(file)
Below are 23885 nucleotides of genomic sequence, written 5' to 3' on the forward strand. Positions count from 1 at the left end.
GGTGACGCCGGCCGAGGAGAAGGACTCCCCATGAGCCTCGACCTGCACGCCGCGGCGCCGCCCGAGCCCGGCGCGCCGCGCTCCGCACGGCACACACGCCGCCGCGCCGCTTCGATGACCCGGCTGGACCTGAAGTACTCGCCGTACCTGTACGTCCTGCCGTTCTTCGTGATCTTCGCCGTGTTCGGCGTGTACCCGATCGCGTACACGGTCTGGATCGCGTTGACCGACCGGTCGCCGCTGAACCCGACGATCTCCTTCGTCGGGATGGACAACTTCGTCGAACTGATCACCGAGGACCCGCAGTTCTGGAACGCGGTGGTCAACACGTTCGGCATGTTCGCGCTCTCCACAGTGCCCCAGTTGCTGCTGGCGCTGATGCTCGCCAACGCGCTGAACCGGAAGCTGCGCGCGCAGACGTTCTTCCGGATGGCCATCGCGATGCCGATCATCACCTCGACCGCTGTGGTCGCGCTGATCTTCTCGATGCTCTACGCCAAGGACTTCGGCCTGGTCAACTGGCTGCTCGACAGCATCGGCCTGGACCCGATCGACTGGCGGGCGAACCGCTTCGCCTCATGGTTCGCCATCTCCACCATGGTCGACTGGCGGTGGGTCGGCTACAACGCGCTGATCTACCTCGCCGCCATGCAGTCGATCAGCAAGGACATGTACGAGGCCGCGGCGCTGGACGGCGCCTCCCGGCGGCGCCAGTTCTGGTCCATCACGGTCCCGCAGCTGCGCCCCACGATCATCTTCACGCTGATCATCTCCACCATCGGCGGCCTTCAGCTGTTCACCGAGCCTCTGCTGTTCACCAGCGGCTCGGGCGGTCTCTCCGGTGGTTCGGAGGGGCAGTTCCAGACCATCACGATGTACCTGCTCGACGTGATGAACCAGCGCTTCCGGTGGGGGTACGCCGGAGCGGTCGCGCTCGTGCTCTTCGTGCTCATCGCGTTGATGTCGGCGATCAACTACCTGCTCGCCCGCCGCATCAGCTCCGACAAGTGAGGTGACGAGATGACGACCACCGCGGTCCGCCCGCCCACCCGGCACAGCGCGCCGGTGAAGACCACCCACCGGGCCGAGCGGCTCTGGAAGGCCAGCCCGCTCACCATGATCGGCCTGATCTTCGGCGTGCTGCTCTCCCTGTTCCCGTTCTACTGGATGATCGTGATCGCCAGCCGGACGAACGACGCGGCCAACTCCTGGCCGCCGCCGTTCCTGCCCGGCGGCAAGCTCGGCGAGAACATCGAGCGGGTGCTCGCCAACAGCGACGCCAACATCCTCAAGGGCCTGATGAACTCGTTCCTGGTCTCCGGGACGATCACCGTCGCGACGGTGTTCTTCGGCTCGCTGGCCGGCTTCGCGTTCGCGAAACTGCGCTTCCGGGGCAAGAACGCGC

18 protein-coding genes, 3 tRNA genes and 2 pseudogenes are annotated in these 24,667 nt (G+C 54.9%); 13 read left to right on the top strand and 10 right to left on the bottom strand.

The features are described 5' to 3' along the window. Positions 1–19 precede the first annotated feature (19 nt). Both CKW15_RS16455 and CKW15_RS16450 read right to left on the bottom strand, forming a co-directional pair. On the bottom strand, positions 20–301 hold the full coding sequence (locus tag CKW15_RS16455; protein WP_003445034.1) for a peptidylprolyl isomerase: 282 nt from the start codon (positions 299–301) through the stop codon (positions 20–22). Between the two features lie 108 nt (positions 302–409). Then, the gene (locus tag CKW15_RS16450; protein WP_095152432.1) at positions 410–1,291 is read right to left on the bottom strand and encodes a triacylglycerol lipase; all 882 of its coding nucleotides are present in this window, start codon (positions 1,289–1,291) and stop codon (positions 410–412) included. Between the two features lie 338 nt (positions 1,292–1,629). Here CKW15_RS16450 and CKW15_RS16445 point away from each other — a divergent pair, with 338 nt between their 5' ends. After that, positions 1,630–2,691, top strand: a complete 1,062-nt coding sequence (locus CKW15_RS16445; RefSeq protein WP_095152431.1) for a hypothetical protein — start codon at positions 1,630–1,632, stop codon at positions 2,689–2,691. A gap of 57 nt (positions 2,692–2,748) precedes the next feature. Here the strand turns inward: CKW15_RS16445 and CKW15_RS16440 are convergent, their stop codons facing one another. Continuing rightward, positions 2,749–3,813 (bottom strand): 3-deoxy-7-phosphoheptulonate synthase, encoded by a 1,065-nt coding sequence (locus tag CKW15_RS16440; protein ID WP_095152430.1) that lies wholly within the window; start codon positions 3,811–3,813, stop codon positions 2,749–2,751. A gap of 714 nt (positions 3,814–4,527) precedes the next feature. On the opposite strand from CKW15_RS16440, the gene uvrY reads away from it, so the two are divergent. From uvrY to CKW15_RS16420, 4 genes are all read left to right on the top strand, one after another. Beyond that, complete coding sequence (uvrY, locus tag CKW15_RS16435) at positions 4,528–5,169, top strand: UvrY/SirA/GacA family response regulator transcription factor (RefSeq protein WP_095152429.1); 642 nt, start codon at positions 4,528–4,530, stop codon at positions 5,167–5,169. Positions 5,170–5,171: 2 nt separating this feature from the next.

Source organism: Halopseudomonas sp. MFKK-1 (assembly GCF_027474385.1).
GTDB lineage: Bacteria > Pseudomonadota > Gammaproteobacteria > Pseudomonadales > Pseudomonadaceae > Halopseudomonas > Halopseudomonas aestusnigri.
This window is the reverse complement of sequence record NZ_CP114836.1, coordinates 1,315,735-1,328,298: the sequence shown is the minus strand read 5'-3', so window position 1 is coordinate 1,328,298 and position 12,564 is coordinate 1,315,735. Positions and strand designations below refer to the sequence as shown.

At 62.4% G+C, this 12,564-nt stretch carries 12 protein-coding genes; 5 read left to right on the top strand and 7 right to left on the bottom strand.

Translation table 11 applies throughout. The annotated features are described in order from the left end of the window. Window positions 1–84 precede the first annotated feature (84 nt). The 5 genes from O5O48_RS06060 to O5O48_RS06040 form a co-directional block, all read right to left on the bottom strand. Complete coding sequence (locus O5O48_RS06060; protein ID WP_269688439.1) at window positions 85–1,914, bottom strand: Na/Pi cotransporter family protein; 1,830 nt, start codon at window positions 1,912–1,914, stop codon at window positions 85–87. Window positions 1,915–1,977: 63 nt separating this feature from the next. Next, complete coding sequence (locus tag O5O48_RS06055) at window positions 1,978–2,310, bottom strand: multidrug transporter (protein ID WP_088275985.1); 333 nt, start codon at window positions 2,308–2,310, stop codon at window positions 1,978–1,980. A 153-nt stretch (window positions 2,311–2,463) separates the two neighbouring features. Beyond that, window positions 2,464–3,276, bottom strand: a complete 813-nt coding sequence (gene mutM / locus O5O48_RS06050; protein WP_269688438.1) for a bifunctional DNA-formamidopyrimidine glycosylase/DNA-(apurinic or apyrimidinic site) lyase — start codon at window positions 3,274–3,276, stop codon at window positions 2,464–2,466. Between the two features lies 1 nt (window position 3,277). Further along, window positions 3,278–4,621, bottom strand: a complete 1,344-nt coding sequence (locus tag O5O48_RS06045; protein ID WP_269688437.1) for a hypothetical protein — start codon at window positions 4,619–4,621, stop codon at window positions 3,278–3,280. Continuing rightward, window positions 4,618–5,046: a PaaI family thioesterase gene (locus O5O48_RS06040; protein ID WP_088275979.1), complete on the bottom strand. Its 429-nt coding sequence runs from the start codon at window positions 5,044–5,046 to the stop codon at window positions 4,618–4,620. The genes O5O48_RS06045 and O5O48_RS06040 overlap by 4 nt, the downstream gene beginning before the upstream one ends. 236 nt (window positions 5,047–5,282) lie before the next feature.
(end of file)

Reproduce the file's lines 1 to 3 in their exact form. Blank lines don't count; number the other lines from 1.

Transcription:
Below are 23885 nucleotides of genomic sequence, written 5' to 3' on the forward strand. Positions count from 1 at the left end.
GGTGACGCCGGCCGAGGAGAAGGACTCCCCATGAGCCTCGACCTGCACGCCGCGGCGCCGCCCGAGCCCGGCGCGCCGCGCTCCGCACGGCACACACGCCGCCGCGCCGCTTCGATGACCCGGCTGGACCTGAAGTACTCGCCGTACCTGTACGTCCTGCCGTTCTTCGTGATCTTCGCCGTGTTCGGCGTGTACCCGATCGCGTACACGGTCTGGATCGCGTTGACCGACCGGTCGCCGCTGAACCCGACGATCTCCTTCGTCGGGATGGACAACTTCGTCGAACTGATCACCGAGGACCCGCAGTTCTGGAACGCGGTGGTCAACACGTTCGGCATGTTCGCGCTCTCCACAGTGCCCCAGTTGCTGCTGGCGCTGATGCTCGCCAACGCGCTGAACCGGAAGCTGCGCGCGCAGACGTTCTTCCGGATGGCCATCGCGATGCCGATCATCACCTCGACCGCTGTGGTCGCGCTGATCTTCTCGATGCTCTACGCCAAGGACTTCGGCCTGGTCAACTGGCTGCTCGACAGCATCGGCCTGGACCCGATCGACTGGCGGGCGAACCGCTTCGCCTCATGGTTCGCCATCTCCACCATGGTCGACTGGCGGTGGGTCGGCTACAACGCGCTGATCTACCTCGCCGCCATGCAGTCGATCAGCAAGGACATGTACGAGGCCGCGGCGCTGGACGGCGCCTCCCGGCGGCGCCAGTTCTGGTCCATCACGGTCCCGCAGCTGCGCCCCACGATCATCTTCACGCTGATCATCTCCACCATCGGCGGCCTTCAGCTGTTCACCGAGCCTCTGCTGTTCACCAGCGGCTCGGGCGGTCTCTCCGGTGGTTCGGAGGGGCAGTTCCAGACCATCACGATGTACCTGCTCGACGTGATGAACCAGCGCTTCCGGTGGGGGTACGCCGGAGCGGTCGCGCTCGTGCTCTTCGTGCTCATCGCGTTGATGTCGGCGATCAACTACCTGCTCGCCCGCCGCATCAGCTCCGACAAGTGAGGTGACGAGATGACGACCACCGCGGTCCGCCCGCCCACCCGGCACAGCGCGCCGGTGAAGACCACCCACCGGGCCGAGCGGCTCTGGAAGGCCAGCCCGCTCACCATGATCGGCCTGATCTTCGGCGTGCTGCTCTCCCTGTTCCCGTTCTACTGGATGATCGTGATCGCCAGCCGGACGAACGACGCGGCCAACTCCTGGCCGCCGCCGTTCCTGCCCGGCGGCAAGCTCGGCGAGAACATCGAGCGGGTGCTCGCCAACAGCGACGCCAACATCCTCAAGGGCCTGATGAACTCGTTCCTGGTCTCCGGGACGATCACCGTCGCGACGGTGTTCTTCGGCTCGCTGGCCGGCTTCGCGTTCGCGAAACTGCGCTTCCGGGGCAAGAACGCGC

18 protein-coding genes, 3 tRNA genes and 2 pseudogenes are annotated in these 24,667 nt (G+C 54.9%); 13 read left to right on the top strand and 10 right to left on the bottom strand.